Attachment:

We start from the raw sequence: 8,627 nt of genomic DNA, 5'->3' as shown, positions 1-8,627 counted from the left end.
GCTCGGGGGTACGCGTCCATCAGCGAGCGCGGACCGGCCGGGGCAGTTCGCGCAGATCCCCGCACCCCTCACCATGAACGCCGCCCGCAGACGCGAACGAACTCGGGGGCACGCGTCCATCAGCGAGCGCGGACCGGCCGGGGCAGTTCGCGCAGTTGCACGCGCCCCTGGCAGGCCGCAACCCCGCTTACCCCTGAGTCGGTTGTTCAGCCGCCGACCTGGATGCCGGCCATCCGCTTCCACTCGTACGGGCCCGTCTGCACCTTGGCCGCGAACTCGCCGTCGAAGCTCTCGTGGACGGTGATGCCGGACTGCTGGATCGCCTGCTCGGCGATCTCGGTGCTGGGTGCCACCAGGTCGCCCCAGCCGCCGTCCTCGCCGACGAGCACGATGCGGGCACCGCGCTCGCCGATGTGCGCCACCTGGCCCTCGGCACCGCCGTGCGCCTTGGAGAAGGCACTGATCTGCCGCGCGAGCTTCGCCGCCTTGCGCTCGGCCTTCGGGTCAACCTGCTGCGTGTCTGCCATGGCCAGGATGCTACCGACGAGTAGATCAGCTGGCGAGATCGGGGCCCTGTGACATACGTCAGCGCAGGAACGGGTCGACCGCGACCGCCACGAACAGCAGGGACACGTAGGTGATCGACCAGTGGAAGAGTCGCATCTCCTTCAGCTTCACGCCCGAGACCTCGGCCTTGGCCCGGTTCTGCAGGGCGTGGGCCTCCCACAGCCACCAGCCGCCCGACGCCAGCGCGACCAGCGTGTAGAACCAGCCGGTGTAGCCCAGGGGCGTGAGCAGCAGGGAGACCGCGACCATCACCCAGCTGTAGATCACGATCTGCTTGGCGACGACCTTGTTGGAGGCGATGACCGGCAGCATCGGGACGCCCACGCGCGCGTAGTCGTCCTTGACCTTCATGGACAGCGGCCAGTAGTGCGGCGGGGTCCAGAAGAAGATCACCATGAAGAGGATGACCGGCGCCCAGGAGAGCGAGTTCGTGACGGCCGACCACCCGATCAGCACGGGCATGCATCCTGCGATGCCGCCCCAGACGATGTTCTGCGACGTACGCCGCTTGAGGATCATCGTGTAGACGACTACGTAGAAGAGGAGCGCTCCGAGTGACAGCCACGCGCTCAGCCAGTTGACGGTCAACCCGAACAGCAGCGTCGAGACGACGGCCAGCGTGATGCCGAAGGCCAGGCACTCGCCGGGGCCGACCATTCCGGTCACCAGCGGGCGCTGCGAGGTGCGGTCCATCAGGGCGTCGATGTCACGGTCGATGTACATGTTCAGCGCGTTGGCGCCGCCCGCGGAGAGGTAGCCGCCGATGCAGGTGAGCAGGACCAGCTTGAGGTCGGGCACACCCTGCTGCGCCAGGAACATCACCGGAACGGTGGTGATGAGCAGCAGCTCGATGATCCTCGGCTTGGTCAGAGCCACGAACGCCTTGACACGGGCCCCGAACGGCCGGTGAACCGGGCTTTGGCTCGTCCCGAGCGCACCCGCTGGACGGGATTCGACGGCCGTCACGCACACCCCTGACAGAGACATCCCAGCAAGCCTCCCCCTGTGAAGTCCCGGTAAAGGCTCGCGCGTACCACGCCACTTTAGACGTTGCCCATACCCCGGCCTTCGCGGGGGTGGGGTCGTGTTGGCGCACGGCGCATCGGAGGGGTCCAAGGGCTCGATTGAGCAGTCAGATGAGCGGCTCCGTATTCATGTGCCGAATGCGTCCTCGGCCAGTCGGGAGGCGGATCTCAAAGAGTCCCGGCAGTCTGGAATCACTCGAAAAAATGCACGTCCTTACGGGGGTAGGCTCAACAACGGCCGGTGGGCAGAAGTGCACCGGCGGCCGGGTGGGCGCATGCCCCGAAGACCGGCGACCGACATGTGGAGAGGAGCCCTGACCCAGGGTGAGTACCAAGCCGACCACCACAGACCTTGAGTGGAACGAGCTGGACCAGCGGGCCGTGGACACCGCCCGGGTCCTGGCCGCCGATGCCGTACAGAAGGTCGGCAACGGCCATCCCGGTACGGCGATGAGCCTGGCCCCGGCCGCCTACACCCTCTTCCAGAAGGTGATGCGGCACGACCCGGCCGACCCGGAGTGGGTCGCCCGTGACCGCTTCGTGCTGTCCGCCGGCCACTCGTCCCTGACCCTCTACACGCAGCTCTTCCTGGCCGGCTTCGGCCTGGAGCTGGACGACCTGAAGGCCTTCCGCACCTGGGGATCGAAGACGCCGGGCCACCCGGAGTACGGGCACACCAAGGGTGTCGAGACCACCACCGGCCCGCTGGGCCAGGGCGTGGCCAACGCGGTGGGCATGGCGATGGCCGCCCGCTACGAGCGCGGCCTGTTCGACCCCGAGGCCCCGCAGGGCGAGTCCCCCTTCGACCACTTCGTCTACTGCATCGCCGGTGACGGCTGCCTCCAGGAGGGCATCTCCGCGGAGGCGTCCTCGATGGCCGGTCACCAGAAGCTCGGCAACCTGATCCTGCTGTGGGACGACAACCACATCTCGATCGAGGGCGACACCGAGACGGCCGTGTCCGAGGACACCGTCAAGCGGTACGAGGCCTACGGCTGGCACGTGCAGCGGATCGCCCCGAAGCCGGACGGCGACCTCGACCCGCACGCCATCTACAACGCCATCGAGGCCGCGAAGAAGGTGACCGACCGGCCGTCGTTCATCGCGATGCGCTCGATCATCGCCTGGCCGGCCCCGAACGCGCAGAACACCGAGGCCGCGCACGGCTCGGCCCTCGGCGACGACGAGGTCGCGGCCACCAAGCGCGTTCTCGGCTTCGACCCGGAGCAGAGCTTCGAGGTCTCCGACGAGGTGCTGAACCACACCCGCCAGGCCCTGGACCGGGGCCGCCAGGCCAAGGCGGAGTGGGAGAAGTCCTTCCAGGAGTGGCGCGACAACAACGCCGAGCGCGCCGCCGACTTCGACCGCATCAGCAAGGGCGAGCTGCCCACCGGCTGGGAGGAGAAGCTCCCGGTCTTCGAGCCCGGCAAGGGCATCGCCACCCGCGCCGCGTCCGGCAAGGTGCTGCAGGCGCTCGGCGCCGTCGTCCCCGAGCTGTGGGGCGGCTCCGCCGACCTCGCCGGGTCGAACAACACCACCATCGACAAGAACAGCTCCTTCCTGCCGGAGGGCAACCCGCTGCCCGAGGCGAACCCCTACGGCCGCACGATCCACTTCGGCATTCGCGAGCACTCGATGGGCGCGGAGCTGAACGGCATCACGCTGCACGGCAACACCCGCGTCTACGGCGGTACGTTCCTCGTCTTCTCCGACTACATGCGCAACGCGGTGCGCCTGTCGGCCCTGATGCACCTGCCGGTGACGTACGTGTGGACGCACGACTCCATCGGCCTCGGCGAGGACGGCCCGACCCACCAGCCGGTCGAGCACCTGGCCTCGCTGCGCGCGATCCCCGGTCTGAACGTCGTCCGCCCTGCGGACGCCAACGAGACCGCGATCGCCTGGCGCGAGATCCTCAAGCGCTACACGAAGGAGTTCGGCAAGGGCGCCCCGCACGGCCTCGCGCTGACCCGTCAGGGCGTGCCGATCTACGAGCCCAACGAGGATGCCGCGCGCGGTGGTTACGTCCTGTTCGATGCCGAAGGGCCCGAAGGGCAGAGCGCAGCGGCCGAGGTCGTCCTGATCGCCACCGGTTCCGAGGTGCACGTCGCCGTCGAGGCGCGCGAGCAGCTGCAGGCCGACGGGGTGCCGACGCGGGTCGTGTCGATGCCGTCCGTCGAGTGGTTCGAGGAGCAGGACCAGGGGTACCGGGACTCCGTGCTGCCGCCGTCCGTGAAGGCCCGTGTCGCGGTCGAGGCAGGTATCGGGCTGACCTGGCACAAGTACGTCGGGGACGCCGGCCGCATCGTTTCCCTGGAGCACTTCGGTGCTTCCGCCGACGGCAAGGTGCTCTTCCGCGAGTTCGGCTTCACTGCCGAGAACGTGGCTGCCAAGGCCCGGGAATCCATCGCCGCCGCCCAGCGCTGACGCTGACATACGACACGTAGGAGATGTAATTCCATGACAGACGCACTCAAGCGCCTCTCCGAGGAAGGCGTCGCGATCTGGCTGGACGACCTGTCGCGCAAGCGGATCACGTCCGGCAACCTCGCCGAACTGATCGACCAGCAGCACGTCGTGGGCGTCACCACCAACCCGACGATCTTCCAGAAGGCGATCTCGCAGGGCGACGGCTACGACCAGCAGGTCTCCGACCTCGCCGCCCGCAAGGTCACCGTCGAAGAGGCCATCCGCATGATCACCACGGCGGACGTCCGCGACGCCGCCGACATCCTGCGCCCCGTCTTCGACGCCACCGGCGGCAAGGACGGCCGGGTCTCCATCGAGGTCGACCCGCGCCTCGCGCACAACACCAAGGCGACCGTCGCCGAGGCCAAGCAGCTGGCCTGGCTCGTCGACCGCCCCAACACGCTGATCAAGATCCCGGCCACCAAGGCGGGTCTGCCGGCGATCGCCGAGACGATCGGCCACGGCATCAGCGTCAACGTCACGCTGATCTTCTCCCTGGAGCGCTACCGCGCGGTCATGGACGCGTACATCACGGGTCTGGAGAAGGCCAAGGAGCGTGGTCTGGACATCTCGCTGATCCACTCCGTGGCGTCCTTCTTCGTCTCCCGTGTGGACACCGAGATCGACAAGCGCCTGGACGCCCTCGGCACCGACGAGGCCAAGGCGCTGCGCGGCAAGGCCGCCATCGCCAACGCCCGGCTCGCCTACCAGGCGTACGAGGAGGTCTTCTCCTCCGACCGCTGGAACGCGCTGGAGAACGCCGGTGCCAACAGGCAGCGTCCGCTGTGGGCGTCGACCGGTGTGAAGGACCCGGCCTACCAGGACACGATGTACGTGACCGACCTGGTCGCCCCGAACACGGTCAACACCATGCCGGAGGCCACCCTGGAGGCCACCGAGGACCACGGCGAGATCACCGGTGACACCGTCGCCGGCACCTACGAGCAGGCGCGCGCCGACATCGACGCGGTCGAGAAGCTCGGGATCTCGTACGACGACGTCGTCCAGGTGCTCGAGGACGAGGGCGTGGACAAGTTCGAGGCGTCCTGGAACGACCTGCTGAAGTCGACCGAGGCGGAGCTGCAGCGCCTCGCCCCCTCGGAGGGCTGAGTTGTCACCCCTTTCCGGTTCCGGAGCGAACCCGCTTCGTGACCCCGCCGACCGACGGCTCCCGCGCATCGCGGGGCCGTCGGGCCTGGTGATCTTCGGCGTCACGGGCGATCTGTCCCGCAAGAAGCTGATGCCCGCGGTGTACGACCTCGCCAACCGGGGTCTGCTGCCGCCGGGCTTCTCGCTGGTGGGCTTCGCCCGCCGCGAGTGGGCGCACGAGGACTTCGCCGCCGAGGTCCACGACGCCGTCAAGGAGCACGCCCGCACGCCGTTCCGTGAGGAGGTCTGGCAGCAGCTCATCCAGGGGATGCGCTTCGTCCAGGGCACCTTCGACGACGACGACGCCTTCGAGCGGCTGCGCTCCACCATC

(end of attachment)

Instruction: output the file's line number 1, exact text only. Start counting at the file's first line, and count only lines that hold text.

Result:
We start from the raw sequence: 8,627 nt of genomic DNA, 5'->3' as shown, positions 1-8,627 counted from the left end.